“That depends- are you a gay?”

Shaming Women

I recently watched the first two of the Atlas Shrugged trilogy. I loved how the decor and much of the clothing was very Art Deco, but the story itself is set just two years in the future. Well, started just two years in the future, anyway. I think someone had a lot of fun with that.

The story itself, much like the Leonardo DiCaprio’s Romeo and Juliet is very true to its source yet set in a different time. Unlike Shakespeare, though, this one blends pretty well. Unfortunately, there were unintended bits that wouldn’t raise eyebrows when the book was written in the 1950’s, but still apply in 2014. The one that really struck me was the reaction to the proof of infidelity.

For those who haven’t read the book or seen one of the movies, the government is pressuring Henry Rearden to give up the patents to a metal alloy he created that is putting regular steel to shame. He is a married man, and to turn up the heat, the government official shows him pictures of himself and Dagny Taggart, a woman who is not his wife. The most scandalous thing they’re doing is sharing kisses, but they do look very happy in the picture that has them walking hand-in-hand.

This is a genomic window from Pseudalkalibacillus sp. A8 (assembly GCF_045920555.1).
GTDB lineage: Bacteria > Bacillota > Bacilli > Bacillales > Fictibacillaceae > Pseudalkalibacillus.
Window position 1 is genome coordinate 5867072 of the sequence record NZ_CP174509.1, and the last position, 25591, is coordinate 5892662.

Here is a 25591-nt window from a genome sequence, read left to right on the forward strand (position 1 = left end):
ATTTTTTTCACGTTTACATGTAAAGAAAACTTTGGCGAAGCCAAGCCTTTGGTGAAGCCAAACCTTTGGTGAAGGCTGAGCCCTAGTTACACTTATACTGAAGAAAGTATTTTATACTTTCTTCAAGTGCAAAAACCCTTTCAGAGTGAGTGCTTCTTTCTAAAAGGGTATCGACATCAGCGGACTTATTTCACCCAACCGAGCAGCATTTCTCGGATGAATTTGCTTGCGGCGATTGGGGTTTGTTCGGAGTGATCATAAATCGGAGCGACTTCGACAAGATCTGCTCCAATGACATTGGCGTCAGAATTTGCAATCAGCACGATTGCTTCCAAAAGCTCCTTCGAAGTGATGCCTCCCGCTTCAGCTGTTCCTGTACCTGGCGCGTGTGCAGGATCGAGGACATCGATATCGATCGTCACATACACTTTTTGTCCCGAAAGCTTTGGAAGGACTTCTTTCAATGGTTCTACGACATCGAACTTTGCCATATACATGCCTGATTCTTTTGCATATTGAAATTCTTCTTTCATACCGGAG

I don’t imagine you’ll suffer much, since your wife already knows . . . but, I can’t say the same for Miss Taggart, one of the most respected business women in the nation. Spotless reputation, a source of inspiration to young girls all across the country.

I don’t have a copy of the book, so I can’t compare it to the actual text, but that does seem pretty 1950’s, so I’m guessing it’s close. The problem is, I can also see it being said now. The person cheating? Eh, whatever, he’s a man. The person he’s cheating with? That whore! That homewreaker! She should be ashamed of herself and can’t be looked up to anymore as an inspiration!

That’s actually a pretty standard reaction to a situation where a married man cheats. Was it Bill Clinton who was shamed for the Cigar Incident? No. What about Brad Pitt? It was all that hussy Angelina Jolie’s fault. Off the top of my head, I can’t think of a single cheating man who got as much or more blame than the woman he cheated with. If I remember correctly, though, Kristen Stewart got all sorts of blame for cheating on Robert Pattinson.

The problem with this situation is that it takes two to tango. Dagny and Rearden fell in love because they were well suited to each other in a world that didn’t take kindly to either. It was mutual. Bill Clinton is pretty well recognized as a flirt and possibly a womanizer (or as much of one as Hilary lets him get away with). I doubt his affair with Monica Lewinski was one-sided. Kristen Stewart? I haven’t heard anyone suggest that she was seduced by the director and then given the movie role to keep her quiet.